Unfortunately, all projects carry a degree of risk. What counts in project management is how you deal with these risks as they occur. The smooth handling of risk gives projects the best possible chance of success: while it’s tempting to think that project management glory comes with overcoming challenges and dealing with difficulties, it is far better to have managed away the problems before they require superhuman efforts to put right.
Project managers have to be good risk managers as well, but the skills for managing risk aren’t necessarily the same ones that you would look for in a great project manager. Here are 5 skills you need to be competent at managing risk.
Managing risk means working out ways to stop risks from materializing. That means you first have to come up with those ways. Creativity is a key skill to help look at problems from different angles and develop several alternative plans of actions. You can also put your creative skills to use in risk identification, through brainstorming what could potentially go wrong.
Everyone is creative enough to do this; it’s a myth that some people are not creative at all. Tools like de Bono’s Thinking Hats, mind mapping and even writing with different colored ink can help spark creative thoughts.
Good risk managers plan well. Project managers have an advantage here, as planning is top of the list of skills for project management too. The core of managing risk revolves around working out what needs to be done to mitigate against the situation and then establishing how best to implement those mitigation activities.
Planning should be methodical and analytical, taking into account all the variables and setting out the best way to achieve the tasks in conjunction with other project work. As well as planning mitigation activities, managers also have to work out who will take responsibility for the work, so resource planning has a role to play here. Enterprise project management tools that help monitor resource utilization at an organizational level can help with this. An organizational approach to risk tracking using standard templates can also help with effective planning.
While creative thinking to establish risk mitigation activities and planning are core skills for managing risk, good risk management does involve other skills too. Risks constantly evolve depending on context, time and stage of the project. Sometimes you will find that they disappear altogether; sometimes they morph into something with a larger potential to wreak havoc on your project. Project managers need to be alert to the shifting boundaries of risk and be able to respond flexibly.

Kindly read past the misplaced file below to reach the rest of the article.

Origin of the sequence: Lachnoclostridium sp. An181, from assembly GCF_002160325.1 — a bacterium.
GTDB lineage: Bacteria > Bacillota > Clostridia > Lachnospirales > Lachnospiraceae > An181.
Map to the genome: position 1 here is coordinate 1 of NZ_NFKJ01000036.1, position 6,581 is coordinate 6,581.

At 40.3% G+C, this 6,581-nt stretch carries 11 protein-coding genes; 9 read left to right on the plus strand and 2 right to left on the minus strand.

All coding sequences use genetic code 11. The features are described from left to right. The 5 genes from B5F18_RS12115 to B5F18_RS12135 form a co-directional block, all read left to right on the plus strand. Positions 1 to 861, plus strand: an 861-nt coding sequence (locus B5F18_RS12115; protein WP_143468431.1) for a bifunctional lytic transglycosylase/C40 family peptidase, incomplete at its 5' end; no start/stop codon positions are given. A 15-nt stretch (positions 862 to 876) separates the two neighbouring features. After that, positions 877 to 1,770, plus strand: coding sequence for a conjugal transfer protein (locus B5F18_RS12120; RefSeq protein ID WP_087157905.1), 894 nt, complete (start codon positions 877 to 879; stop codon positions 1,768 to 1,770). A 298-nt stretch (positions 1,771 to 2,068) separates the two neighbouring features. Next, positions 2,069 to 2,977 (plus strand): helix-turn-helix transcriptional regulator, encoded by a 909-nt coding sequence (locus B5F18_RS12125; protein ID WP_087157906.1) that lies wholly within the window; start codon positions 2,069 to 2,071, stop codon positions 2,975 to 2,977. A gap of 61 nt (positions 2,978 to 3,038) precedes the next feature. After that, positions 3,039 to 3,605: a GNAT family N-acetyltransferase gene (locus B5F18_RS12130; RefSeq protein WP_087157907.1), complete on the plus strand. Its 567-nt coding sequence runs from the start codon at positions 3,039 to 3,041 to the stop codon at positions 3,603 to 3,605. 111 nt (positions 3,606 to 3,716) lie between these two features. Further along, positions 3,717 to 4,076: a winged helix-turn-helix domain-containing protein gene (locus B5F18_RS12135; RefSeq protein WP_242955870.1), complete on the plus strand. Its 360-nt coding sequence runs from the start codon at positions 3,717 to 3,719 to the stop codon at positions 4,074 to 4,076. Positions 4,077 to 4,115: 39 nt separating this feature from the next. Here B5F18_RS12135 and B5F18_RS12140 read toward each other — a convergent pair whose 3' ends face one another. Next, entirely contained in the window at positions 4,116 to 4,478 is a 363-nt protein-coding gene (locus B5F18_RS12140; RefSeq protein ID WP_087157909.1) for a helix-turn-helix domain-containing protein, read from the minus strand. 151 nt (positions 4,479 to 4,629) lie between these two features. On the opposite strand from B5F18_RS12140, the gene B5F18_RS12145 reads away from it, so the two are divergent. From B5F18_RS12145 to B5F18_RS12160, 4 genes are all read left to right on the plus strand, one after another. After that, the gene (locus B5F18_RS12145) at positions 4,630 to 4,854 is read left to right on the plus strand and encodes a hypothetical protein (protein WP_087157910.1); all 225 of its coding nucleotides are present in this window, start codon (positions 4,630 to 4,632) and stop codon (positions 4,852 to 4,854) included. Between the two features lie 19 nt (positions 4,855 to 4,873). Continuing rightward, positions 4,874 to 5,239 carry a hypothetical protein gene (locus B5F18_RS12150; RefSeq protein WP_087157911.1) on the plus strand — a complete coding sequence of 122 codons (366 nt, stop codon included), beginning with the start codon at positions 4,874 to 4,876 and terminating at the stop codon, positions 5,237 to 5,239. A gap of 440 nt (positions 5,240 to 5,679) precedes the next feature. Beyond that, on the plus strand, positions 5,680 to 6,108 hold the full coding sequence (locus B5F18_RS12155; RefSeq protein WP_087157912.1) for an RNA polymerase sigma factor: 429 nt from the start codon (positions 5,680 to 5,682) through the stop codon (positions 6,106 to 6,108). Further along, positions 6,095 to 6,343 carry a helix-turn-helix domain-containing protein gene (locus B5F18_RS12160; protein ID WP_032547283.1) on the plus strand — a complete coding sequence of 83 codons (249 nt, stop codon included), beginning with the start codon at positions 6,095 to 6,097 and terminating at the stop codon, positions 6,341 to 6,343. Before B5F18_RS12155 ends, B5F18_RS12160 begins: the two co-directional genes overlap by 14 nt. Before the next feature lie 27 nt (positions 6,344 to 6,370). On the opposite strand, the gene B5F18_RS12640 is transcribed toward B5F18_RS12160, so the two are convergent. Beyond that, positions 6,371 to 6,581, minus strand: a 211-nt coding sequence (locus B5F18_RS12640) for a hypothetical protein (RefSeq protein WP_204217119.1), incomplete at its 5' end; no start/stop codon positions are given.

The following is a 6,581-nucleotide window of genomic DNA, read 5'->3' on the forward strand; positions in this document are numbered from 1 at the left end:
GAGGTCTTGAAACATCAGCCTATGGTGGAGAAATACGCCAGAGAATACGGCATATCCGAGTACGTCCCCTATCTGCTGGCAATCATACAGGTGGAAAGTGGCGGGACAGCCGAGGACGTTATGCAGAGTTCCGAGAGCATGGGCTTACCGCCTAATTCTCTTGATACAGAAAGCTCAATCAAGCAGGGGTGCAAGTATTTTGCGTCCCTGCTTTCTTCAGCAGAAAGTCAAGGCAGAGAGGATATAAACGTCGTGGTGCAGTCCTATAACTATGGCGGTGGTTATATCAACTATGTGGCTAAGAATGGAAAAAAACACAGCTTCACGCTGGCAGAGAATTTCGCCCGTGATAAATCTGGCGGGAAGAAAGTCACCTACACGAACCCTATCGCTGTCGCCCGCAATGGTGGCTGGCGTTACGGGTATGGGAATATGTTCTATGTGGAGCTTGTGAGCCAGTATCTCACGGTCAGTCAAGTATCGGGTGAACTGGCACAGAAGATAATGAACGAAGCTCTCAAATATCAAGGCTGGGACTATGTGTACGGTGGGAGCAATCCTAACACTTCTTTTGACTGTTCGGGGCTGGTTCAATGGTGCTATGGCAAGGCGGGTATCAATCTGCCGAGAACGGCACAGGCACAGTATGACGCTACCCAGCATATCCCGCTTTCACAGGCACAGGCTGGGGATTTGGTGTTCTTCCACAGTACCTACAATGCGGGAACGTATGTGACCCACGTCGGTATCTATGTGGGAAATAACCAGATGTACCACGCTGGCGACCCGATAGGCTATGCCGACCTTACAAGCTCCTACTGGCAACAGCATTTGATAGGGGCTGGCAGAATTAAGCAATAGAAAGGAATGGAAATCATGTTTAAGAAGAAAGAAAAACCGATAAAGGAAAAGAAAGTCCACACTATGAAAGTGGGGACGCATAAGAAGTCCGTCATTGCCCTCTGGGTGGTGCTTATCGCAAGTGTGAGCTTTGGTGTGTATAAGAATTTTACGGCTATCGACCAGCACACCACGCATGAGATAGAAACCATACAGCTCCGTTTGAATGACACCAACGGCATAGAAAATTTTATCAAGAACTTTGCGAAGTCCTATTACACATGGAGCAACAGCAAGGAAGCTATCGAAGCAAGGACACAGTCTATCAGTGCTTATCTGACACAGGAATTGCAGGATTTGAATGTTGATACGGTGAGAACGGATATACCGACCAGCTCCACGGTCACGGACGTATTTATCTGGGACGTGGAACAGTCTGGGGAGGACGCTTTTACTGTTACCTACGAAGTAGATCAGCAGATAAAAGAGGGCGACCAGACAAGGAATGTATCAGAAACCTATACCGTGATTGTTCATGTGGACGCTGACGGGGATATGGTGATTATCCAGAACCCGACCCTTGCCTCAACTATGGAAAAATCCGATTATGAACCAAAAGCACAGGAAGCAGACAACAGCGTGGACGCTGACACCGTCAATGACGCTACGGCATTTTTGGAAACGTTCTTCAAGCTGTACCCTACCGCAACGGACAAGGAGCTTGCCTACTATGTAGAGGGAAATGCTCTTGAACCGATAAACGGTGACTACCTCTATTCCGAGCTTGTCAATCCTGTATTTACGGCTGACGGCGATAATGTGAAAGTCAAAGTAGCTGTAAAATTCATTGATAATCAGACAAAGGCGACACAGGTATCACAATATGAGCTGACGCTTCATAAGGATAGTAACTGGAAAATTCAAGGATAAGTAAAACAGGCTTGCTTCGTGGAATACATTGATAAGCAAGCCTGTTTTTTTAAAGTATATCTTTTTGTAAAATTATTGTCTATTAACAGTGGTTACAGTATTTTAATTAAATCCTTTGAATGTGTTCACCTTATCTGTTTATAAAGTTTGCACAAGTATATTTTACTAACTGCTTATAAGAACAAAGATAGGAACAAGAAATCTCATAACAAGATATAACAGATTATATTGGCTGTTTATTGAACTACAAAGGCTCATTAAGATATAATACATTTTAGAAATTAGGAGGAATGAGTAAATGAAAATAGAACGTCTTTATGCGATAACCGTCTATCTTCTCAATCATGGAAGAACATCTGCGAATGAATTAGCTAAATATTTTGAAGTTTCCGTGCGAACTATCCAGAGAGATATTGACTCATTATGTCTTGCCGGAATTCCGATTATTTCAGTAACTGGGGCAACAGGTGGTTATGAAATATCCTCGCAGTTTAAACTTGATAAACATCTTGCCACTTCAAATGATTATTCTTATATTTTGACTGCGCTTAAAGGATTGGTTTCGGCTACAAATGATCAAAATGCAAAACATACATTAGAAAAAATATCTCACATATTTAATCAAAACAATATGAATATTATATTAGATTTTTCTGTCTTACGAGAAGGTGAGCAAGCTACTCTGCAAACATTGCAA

Flexibility is also useful when you put your risk mitigation plans into action. Those plans were put together on the basis of sound analysis, but – as with many things in projects – nothing stays still. If your first risk mitigation strategy doesn’t have the desired effect then you need to quickly change to Plan B.
Risks are not mitigated in isolation. A risk manager needs a team of supportive people with the task of tackling every aspect of the risk. These people are likely to be the project team, but you could also draw in experts from other areas or people with a specific interest in the risk or the mitigation activities.
Creating an environment where everyone works together to address the problem is not easy, especially when you are dealing with something that hasn’t yet happened. Risks have not yet occurred, so some people will see them as less important than dealing with today’s crisis. A skilled risk or project manager will be able to keep the team together, working on preventing problems in a way that supports the common objective and allows an adequate focus on other project tasks.
Sometimes the best risk response strategy is the most difficult. For example, it might involve reducing project scope to mitigate against not delivering on time, and explaining that to stakeholders is a challenging conversation, especially when it is littered with ‘we might not have enough time’ instead of ‘we don’t have enough time’. It might involve spending money on risk mitigation activities when the project or the company is already working with tight margins.
If dealing with risk was easy, we would all be better at it. It takes courage to have difficult conversations with the project sponsor and stakeholders, and it takes courage to suggest the right course of action when that has repercussions for them, even if it is the best thing for the project overall.
Managing risk is a key part of what project managers need to do in order to deliver projects successfully. There are tools such as risk register templates and resource utilization software, but much of what means risk is handled professionally is down to the skills of the project manager. The skills of handling risk can be learned and developed, and spending time doing so will only improve how projects are managed.